Hypothesis: After the allies won WWII, we in the US felt like we could do anything. The malaise of the Depression years was gone, and we went on an economic tear for the next 25 years. This strikes me as much more plausible than the belief that WWII ended the Great Depression because we somehow mysteriously increased our wealth by building war materiel and consuming it in battle.

It’s reasonable to suggest that a successful rebuilding effort ultimately pulls people together and and provides that kind of experience. If I were in a half-ruined town in Vermont, I would be seriously demoralized right now, this afternoon, “standing in the rubble” — but all you can do is get to work. Eventually, when rebuilding is complete, it may be that everybody involved will feel energized by what they’ve accomplished.

Of course, improved confidence in a few towns in New Jersey and Vermont won’t do anything for the national economy! THAT is an absurd proposition, absolutely, and it is the only way Irene will have any meaningful stimulative effect. I agree with you that WTOP is wrong.

EDG reppin' LBC August 31, 2011 at 5:09 pm

Most of that 25 year long “economic tear” we went on had to do with the fact that the war completely obliterated the industrial capacity of most of Europe and Asia. So, lets stop slapping our backs about the good old days of the 1950′s. Instead, try to find examples of good economic growth that was not preceded by a worldwide war. Also, the stimulative effect of rebuilding after a hurricane is simply an illusion. It’s really just more of a wealth transfer, i.e. Atlantic Coast states will receive disproportionately more Federal dollars than they pay into the system. It is really more like California, Texas, Ohio, and the other non-affected states are subsidizing the rebuilding efforts in the Atlantic States. I doubt it will stimulate much outside of the region.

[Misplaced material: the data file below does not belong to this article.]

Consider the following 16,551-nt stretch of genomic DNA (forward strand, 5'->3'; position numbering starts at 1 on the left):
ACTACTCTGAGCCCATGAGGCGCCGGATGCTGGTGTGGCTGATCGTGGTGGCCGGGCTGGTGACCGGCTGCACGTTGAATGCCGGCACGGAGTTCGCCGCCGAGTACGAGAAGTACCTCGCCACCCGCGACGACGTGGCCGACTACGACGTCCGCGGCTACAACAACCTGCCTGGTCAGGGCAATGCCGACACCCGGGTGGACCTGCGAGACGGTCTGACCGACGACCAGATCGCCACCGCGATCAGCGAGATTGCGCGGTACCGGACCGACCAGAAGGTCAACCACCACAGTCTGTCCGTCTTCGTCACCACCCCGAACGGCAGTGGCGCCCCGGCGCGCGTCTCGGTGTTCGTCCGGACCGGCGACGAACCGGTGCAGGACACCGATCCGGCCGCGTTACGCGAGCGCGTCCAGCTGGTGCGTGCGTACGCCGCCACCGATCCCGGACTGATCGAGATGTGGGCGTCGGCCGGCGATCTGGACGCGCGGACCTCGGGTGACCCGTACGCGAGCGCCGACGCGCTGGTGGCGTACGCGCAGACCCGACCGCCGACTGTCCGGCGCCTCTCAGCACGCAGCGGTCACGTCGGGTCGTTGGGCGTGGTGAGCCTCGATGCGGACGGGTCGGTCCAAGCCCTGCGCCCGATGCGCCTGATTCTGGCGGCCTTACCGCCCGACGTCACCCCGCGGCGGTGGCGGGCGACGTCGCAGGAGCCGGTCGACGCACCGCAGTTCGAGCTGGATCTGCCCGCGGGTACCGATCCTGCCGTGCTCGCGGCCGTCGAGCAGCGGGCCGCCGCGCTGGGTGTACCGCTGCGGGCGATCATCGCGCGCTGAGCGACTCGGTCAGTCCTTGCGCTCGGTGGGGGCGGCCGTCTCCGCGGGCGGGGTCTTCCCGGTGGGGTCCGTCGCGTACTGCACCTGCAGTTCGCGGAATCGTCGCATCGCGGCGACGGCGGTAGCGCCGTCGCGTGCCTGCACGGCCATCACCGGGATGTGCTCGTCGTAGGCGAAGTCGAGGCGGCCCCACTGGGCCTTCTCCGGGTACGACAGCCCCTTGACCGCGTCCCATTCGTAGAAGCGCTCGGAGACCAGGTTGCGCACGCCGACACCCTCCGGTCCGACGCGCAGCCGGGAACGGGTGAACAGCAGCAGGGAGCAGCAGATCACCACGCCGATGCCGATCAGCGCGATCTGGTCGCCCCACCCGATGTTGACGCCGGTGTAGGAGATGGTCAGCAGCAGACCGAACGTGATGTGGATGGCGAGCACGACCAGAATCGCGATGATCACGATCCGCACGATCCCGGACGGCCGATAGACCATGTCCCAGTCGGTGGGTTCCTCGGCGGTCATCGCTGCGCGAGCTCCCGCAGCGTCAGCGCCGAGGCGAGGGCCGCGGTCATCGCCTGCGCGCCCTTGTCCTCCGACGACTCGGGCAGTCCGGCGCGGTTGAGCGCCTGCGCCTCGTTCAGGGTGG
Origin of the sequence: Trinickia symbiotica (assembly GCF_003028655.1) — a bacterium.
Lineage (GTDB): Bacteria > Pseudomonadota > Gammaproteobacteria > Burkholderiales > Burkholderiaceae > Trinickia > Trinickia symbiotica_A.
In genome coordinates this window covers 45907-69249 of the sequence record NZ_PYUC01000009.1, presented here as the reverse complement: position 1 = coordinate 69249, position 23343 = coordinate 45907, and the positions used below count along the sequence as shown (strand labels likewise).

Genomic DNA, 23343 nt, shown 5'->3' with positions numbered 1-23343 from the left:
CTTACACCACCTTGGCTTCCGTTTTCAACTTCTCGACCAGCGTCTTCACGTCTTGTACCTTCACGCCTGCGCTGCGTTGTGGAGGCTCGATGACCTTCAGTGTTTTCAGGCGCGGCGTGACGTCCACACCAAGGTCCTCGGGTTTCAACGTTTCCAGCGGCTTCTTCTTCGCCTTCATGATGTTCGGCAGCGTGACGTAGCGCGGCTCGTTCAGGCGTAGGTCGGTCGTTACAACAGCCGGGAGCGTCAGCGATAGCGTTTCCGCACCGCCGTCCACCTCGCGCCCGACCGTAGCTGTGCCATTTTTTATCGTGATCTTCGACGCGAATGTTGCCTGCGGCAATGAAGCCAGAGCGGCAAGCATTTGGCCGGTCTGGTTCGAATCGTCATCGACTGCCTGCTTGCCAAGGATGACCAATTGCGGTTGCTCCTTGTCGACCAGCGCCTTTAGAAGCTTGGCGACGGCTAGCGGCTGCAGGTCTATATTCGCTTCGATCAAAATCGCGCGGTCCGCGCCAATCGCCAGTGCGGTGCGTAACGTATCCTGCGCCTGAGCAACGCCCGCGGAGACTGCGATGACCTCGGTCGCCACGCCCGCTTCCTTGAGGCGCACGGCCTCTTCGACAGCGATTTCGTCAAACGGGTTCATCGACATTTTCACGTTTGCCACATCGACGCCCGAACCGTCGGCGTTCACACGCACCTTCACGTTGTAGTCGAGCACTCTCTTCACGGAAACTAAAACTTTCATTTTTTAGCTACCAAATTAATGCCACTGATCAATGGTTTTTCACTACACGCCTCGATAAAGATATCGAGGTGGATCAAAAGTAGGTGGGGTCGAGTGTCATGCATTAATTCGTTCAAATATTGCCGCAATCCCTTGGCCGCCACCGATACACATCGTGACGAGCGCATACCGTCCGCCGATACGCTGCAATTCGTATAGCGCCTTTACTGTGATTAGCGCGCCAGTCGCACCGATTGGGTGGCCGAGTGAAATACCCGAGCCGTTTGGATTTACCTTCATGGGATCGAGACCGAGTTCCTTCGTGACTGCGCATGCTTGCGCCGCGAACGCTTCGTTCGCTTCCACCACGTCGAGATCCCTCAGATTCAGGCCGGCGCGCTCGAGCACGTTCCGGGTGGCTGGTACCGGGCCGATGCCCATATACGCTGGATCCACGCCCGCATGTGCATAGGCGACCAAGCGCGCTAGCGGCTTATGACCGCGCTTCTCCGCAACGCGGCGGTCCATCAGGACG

Andrew_M_Garland August 31, 2011 at 7:15 pm

World War II destroyed the productive capacity of Europe. Suposedly, this led to an economic boom in the US, as we tooled up to sell them huge amounts of stuff.

Question: With their society in ruins and their industrial capacity destroyed, what did they pay us with? That is, what were the huge exports to the US that paid for our booming production?

An economy can boom without exporting, merely by efficiently putting everyone to work on useful things. Conversely, Greece and Spain are going broke despite having an intact industrial infrastructure.

Leftists claim that the government spending of World War II, rationing, and the conscription of soldiers (giving everyone a “job”) somehow produced prosperity. But, what possible mechanism produces prosperity out of war? People can’t eat or enjoy tanks, and shooting people produces nothing of value beyond winning.

In reality, WWII interrupted FDR’s plans and changed the mood of the American people, leading them to reject big government. It was the post-war reaction of the people against FDR’s policies that resulted in good policies and renewed prosperity.

Spending did not end the Great Depression
Reduced spending and lowered tax rates did it.

Darren August 31, 2011 at 7:25 pm

I can see a society with older structures and inefficient production being forced to modernize, which could lead to a ‘boom’ in the economy. It’s more long term. Without that destruction there would be much resistance to destroying what they *did* have in exchange for what they *might* have. A bird in the hand….

Methinks1776 August 31, 2011 at 8:33 pm


I don’t think so. Imagine you own a business. You are competing with all other producers. If your equipment is old and tired and making you uncompetitive, you’re not maximizing and you have plenty motivation to replace your tired, outdated equipment. If you don’t you will be outcompeted by other business owners who are not so foolish.

I wish I didn’t have to invest so much in technology every year, but if I didn’t, I’d be less profitable. The promise of more profit with better, faster technology means that the capital expenditure is more than worth it.

You know, if the bird in the hand is dead, it’s time to bury it and move on.

vikingvista September 3, 2011 at 3:10 pm


Is a farmer with an old outdated tractor better off making some profitable use of the tractor for some optimal period of time and then selling it to finance a new tractor next year? Or is he better off if someone steals his tractor today forcing him to tap into savings for whatever kind of new tractor he can currently afford?